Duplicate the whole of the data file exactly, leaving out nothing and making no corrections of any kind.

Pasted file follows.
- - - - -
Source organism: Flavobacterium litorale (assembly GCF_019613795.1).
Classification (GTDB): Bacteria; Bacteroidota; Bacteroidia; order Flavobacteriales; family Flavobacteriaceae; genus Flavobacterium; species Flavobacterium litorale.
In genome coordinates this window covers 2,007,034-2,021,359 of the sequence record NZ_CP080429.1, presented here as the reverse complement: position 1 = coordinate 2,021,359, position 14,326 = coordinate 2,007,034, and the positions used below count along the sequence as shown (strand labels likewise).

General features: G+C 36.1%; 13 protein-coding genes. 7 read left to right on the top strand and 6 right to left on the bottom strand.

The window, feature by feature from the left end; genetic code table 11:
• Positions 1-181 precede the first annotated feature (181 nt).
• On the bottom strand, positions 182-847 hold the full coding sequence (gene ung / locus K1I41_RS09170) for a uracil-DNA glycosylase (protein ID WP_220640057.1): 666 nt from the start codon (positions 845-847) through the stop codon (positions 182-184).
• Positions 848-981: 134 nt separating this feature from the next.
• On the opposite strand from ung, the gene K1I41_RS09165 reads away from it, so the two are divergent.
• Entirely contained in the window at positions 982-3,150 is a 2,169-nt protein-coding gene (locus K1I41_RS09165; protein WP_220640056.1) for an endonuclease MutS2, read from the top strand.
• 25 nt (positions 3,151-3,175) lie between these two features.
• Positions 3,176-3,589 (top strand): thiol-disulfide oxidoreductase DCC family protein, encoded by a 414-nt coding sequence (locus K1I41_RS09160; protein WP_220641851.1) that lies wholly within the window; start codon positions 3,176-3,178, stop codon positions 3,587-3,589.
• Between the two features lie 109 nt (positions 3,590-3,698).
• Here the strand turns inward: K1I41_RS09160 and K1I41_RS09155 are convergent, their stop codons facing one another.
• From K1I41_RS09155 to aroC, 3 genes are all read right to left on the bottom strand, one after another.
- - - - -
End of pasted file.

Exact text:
Source organism: Flavobacterium litorale (assembly GCF_019613795.1).
Classification (GTDB): Bacteria; Bacteroidota; Bacteroidia; order Flavobacteriales; family Flavobacteriaceae; genus Flavobacterium; species Flavobacterium litorale.
In genome coordinates this window covers 2,007,034-2,021,359 of the sequence record NZ_CP080429.1, presented here as the reverse complement: position 1 = coordinate 2,021,359, position 14,326 = coordinate 2,007,034, and the positions used below count along the sequence as shown (strand labels likewise).

General features: G+C 36.1%; 13 protein-coding genes. 7 read left to right on the top strand and 6 right to left on the bottom strand.

The window, feature by feature from the left end; genetic code table 11:
• Positions 1-181 precede the first annotated feature (181 nt).
• On the bottom strand, positions 182-847 hold the full coding sequence (gene ung / locus K1I41_RS09170) for a uracil-DNA glycosylase (protein ID WP_220640057.1): 666 nt from the start codon (positions 845-847) through the stop codon (positions 182-184).
• Positions 848-981: 134 nt separating this feature from the next.
• On the opposite strand from ung, the gene K1I41_RS09165 reads away from it, so the two are divergent.
• Entirely contained in the window at positions 982-3,150 is a 2,169-nt protein-coding gene (locus K1I41_RS09165; protein WP_220640056.1) for an endonuclease MutS2, read from the top strand.
• 25 nt (positions 3,151-3,175) lie between these two features.
• Positions 3,176-3,589 (top strand): thiol-disulfide oxidoreductase DCC family protein, encoded by a 414-nt coding sequence (locus K1I41_RS09160; protein WP_220641851.1) that lies wholly within the window; start codon positions 3,176-3,178, stop codon positions 3,587-3,589.
• Between the two features lie 109 nt (positions 3,590-3,698).
• Here the strand turns inward: K1I41_RS09160 and K1I41_RS09155 are convergent, their stop codons facing one another.
• From K1I41_RS09155 to aroC, 3 genes are all read right to left on the bottom strand, one after another.